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MG11: The Magnificent Swiss Maxim Gun

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The Swiss were one of the first countries to test Hiram Maxim’s new automatic machine gun in 1887, and they found it far superior to their just-recently-purchased Gardner guns. The first Swiss maxims were delivered in 1889, and the country came back three more times for newer models. The MG94 was the first major adoption, followed by the MG00 for cavalry. Finally, after the Maxim patents expired and DWM introduced their improved 1909 commercial pattern, the Swiss adopted it as the MG11. The first 167 MG11s were produced by DWM, but deliveries ceased in 1915 because of the war. This prompted the Swiss National Assembly to order the government arsenal W.F. Bern to begin production, and between 1915 and 1946 the Swiss made 10,269 more MG11s domestically. They were absolutely beautifully made weapons.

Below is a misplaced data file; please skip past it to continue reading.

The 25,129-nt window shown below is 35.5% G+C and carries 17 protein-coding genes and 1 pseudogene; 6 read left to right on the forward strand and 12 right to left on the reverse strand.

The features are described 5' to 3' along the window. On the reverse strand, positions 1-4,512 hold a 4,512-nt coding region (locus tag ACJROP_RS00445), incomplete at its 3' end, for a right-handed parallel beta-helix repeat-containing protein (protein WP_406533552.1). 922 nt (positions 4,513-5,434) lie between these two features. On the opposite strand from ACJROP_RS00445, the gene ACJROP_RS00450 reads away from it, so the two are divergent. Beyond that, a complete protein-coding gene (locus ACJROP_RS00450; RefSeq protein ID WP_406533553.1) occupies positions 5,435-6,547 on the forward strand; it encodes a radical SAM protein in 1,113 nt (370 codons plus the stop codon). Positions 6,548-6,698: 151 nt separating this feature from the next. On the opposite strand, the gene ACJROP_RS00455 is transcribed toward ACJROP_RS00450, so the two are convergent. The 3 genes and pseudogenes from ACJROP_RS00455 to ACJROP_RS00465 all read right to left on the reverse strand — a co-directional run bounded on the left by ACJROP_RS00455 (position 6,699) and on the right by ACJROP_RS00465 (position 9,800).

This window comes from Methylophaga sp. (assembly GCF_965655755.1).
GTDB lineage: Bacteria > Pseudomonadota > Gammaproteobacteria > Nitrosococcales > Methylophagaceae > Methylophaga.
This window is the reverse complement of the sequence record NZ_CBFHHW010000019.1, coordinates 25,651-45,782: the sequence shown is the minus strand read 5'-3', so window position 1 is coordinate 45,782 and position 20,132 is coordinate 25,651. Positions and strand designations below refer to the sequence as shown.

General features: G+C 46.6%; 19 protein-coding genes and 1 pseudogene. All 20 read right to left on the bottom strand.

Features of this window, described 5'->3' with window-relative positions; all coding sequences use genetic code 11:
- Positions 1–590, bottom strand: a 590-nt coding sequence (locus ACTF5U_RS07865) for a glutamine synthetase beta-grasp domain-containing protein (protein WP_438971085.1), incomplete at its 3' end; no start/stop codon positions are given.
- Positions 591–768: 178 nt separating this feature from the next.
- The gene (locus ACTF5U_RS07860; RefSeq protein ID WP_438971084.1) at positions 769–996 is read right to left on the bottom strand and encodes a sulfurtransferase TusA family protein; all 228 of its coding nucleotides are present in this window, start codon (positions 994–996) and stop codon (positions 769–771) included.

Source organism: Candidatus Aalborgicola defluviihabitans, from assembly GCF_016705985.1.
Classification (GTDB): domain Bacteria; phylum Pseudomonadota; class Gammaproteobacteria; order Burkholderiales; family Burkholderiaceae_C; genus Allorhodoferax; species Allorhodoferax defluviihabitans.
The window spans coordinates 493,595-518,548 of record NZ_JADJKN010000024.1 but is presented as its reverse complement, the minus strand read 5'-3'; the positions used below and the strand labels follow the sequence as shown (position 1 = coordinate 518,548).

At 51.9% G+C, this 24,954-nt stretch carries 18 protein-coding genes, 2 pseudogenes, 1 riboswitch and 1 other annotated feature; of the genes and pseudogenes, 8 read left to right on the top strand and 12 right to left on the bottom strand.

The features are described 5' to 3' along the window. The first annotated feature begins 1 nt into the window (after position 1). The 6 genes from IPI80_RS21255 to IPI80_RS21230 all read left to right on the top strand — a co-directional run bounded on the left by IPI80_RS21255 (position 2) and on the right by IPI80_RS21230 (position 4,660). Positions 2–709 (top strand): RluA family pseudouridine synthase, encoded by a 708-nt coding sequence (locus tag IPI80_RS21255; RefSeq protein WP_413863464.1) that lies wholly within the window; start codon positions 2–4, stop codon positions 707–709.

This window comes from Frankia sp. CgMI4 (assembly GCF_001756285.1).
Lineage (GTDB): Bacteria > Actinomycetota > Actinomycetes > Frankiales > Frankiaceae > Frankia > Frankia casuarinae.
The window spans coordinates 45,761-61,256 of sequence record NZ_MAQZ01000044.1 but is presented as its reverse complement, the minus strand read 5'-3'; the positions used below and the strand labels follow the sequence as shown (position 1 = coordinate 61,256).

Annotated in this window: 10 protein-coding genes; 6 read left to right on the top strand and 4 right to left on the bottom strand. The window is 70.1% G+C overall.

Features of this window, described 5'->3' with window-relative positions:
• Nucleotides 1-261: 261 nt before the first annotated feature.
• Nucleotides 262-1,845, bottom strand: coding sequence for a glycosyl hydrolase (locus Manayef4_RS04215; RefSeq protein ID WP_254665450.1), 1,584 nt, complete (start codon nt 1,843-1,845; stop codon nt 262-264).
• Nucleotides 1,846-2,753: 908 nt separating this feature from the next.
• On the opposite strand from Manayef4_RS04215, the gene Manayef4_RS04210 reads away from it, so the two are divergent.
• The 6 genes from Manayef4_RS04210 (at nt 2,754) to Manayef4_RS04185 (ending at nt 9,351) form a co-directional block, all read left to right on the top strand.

In 1934/35, a modernization program made a number of improvements to the guns. The booster was simplified, the trigger was made one-hand friendly (so the second hand could be used to adjust aim while firing), a bracket for antiaircraft sights was added, and traverse and elevation stops were added to the tripods. Most significantly, the cloth belt was replaced by a fully metal belt. That belt is widely regarded as the best Maxim belt ever produced, and it is particularly valuable to shooters today, as it will function with essentially any caliber in any model of Maxim.

Swiss Maxims were never exported in quantity, and they are quite rare today.

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